Casal, J., Lawrence, P.A. & Struhl, G. Two separate molecular systems, Dachsous/Fat and Starry night/Frizzled, act independently to confer planar cell polarity. Development 133, 4561–4572 (2006).
Rock, R., Schrauth, S. & Gessler, M. Expression of mouse dchs1, fjx1, and fat-j suggests conservation of the planar cell polarity pathway identified in Drosophila. Dev. Dyn. 234, 747–755 (2005).
Jones, C. & Chen, P. Planar cell polarity signaling in vertebrates. Bioessays 29, 120–132 (2007).
Wang, Y., Guo, N. & Nathans, J. The role of Frizzled3 and Frizzled6 in neural tube closure and in the planar polarity of inner-ear sensory hair cells. J. Neurosci. 26, 2147–2156 (2006).
Gong, Y., Mo, C. & Fraser, S.E. Planar cell polarity signalling controls cell division orientation during zebrafish gastrulation. Nature 430, 689–693 (2004).
Baena-Lopez, L.A., Baonza, A. & Garcia-Bellido, A. The orientation of cell divisions determines the shape of Drosophila organs. Curr. Biol. 15, 1640–1644 (2005).
Fischer, E. et al. Defective planar cell polarity in polycystic kidney disease. Nat. Genet. 38, 21–23 (2006).
Probst, B., Rock, R., Gessler, M., Vortkamp, A. & Puschel, A.W. The rodent Four-jointed ortholog Fjx1 regulates dendrite extension. Dev. Biol. 312, 461–470 (2007).
Kume, T., Deng, K. & Hogan, B.L. Murine forkhead/winged helix genes Foxc1 (Mf1) and Foxc2 (Mfh1) are required for the early organogenesis of the kidney and urinary tract. Development 127, 1387–1395 (2000).
Ciani, L., Patel, A., Allen, N.D. & ffrench-Constant, C. Mice lacking the giant protocadherin mFAT1 exhibit renal slit junction abnormalities and a partially penetrant cyclopia and anophthalmia phenotype. Mol. Cell. Biol. 23, 3575–3582 (2003).
Nauli, S.M. et al. Polycystins 1 and 2 mediate mechanosensation in the primary cilium of kidney cells. Nat. Genet. 33, 129–137 (2003).
Yoder, B.K. Role of primary cilia in the pathogenesis of polycystic kidney disease. J. Am. Soc. Nephrol. 18, 1381–1388 (2007).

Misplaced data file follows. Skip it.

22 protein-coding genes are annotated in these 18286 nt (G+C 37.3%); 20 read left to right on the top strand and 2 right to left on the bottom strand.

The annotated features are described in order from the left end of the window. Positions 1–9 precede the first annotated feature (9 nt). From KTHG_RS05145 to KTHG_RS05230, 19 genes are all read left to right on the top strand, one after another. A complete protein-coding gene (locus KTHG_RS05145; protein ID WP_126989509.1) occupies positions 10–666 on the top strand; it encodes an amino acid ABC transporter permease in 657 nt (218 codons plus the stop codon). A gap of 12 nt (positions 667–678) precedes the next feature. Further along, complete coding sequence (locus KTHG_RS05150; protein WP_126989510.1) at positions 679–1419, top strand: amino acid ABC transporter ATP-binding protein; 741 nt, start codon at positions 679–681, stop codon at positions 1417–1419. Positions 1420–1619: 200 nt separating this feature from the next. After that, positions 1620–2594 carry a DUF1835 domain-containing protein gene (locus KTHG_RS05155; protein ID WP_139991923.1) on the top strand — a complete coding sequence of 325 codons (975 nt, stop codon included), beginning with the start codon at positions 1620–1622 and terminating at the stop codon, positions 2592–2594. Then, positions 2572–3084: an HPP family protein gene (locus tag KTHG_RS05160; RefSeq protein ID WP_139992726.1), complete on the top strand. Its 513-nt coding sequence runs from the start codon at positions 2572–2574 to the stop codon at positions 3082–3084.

Hildebrandt, F. & Otto, E. Cilia and centrosomes: a unifying pathogenic concept for cystic kidney disease? Nat. Rev. Genet. 6, 928–940 (2005).
Patel, V. et al. Acute kidney injury and aberrant planar cell polarity induce cyst formation in mice lacking renal cilia. Hum. Mol. Genet. 17, 1578–1590 (2008).
Torres, V.E. & Harris, P.C. Mechanisms of disease: autosomal dominant and recessive polycystic kidney diseases. Nat. Clin. Pract. Nephrol. 2, 40–55 (2006).
Simons, M. & Walz, G. Polycystic kidney disease: cell division without a c(l)ue? Kidney Int. 70, 854–864 (2006).
We are grateful to I. Rosewell of Cancer Research UK for help in generating the Fat4 germline chimeras. We also thank J. Hoyer (University of Delaware), M. Knepper (National Heart, Lung, and Blood Institute), T. Carroll (University of Texas Southwestern), B. Bruneau (University of California, San Francisco) and the Developmental Studies Hybridoma bank for antibodies and probes, J. Johnson (University of Texas Southwestern) for the Math-1-GFP mice, P. Gros (McGill University) for mice and antibodies and A. Vortkamp (Universitaet Duisburg-Essen) for help with generating the Fjx1-null mice. This work was supported by grants from the Canadian Institute for Health Research (MOP84468) and Cancer Research UK to H.M. and from the Fondation pour la Recherche Medical and PKD foundation to M.P. We apologize to those whose work we were unable to cite because of space constraints.
About this article
Cite this article
Saburi, S., Hester, I., Fischer, E. et al. Loss of Fat4 disrupts PCP signaling and oriented cell division and leads to cystic kidney disease. Nat Genet 40, 1010–1015 (2008). https://doi.org/10.1038/ng.179
This article is cited by
Scientific Reports (2023)
Scientific Reports (2022)
Nature Reviews Nephrology (2021)
Nature Communications (2020)
Genome-wide association identifies seven loci for pelvic organ prolapse in Iceland and the UK Biobank
Communications Biology (2020)